The research team and divers climb aboard the Honduran Coral Reef Fund's launch "Tiburón,"  which is waiting for us at the dock. The first group is transported to the Oceana Ranger, which has been moored at a buoy in the inlet for greater security during the night.

On the Ranger, we finalize the last details to conduct a bathymetric study in the northern zone of the marine park...

The operation will consist of taking depth measurements at different selected points. Once the points have been selected and their depth determined, buoys can be installed to delimit the protected areas of the marine park in what is called the Northern Macrozone, an area approximately 10 miles in diameter. Elias Aguilar, one of the park's resource guards ("guarda recursos"), accompanies Oceana's Xavier Pastor and Ricardo Aguilar and helps us to coordinate the project. The Fund has decided to call its staff in Cayos Cochinos "resource guards" rather than the classic "park guards" ("guarda parques") to emphasize the fact that their work, in protecting the natural environment, is intended principally to safeguard the responsible use of the marine resources, and thereby guarantee their sustainability for the local Garifuna communities that fish these waters in a controlled way.

We arrive at night at La Ceiba - at Lagoon Marina, specifically - and happily we are met at the mouth of the port and shown to our mooring. Suddenly the vastness of the ocean is replaced by a narrow corridor of green water lined by lush, extravagant vegetation, mangroves, herons that wake in the darkness at our approach and flap their wings before returning to their chosen branch to pass the night.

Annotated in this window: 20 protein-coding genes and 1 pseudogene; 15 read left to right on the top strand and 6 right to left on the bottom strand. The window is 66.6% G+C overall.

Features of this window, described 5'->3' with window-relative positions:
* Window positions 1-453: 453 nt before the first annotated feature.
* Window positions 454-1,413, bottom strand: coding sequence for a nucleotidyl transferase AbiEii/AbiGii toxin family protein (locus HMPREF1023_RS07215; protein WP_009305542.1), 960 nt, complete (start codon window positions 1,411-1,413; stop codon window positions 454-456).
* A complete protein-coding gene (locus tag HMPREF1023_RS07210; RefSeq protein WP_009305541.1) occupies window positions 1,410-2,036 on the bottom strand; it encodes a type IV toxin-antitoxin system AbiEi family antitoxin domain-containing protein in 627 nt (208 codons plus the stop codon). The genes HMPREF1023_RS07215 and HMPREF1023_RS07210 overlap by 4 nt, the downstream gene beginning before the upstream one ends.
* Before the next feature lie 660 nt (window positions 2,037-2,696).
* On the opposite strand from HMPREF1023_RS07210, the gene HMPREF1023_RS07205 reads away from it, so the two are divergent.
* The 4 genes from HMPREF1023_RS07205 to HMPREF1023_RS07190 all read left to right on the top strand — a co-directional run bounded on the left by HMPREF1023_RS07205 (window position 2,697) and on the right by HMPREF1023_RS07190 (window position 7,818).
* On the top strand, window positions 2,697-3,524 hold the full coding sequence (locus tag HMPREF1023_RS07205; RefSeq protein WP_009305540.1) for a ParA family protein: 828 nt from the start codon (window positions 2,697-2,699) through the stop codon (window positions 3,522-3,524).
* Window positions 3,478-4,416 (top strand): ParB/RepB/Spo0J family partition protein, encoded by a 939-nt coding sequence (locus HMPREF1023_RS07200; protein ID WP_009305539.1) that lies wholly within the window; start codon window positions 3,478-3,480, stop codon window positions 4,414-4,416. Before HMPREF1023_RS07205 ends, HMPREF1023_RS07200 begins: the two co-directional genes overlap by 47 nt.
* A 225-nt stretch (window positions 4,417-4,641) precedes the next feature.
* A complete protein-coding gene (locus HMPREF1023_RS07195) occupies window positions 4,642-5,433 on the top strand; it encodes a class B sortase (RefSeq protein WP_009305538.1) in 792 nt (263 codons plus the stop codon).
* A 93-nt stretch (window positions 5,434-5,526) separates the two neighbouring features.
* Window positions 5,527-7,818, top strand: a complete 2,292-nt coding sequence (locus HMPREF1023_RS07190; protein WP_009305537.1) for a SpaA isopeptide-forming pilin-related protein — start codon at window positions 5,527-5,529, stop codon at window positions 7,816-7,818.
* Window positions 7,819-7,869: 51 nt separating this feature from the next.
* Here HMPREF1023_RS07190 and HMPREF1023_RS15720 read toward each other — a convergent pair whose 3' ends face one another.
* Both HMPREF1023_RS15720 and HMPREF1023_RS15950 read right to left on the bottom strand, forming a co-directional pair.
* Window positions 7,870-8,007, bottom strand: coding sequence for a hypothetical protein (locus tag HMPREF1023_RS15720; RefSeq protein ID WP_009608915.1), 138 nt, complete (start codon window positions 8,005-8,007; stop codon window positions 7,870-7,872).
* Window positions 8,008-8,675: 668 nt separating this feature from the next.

Early in the morning we had the chance to meet with Adrian Oviedo, the Director of the Foundation for the Protection of the Reefs of Honduras (Fundación para la Protección de los Arrecifes de Honduras), who is leading the conservation Project at Cayos Cochinos.

We coordinated our work plans for the upcoming days. We hope that we will not only succeed in documenting the ecosystem of these keys, but also that our work will be useful to those who are working so hard and so effectively here.

During the night of the 13th of March we had very good wind and were able to sail for several hours. With a wind speed of 25-30 knots and only the jib up we went at 9-10 knots. It was a wonderful feeling after so many hours traveling by motor - since until now we have had only headwinds or no wind at all.  

First thing in the morning, we saw a flying fish (Hirundichthys speculiger) of almost 25 centimeters that had landed on the deck.

After having left the Panama Canal and the dozens of anchored boats waiting at Colón to pass through to the Pacific, we set our course northward through the waters of Panama, Costa Rica and Nicaragua. We have traveled almost 400 miles since then and, except for yesterday, when we had, at some moments, waves higher than two meters, the sailing has been fairly calm. We've kept a good distance from the coast; perhaps it is for that reason that we have seen practically nothing - neither boats nor dolphins, and hardly any seabirds.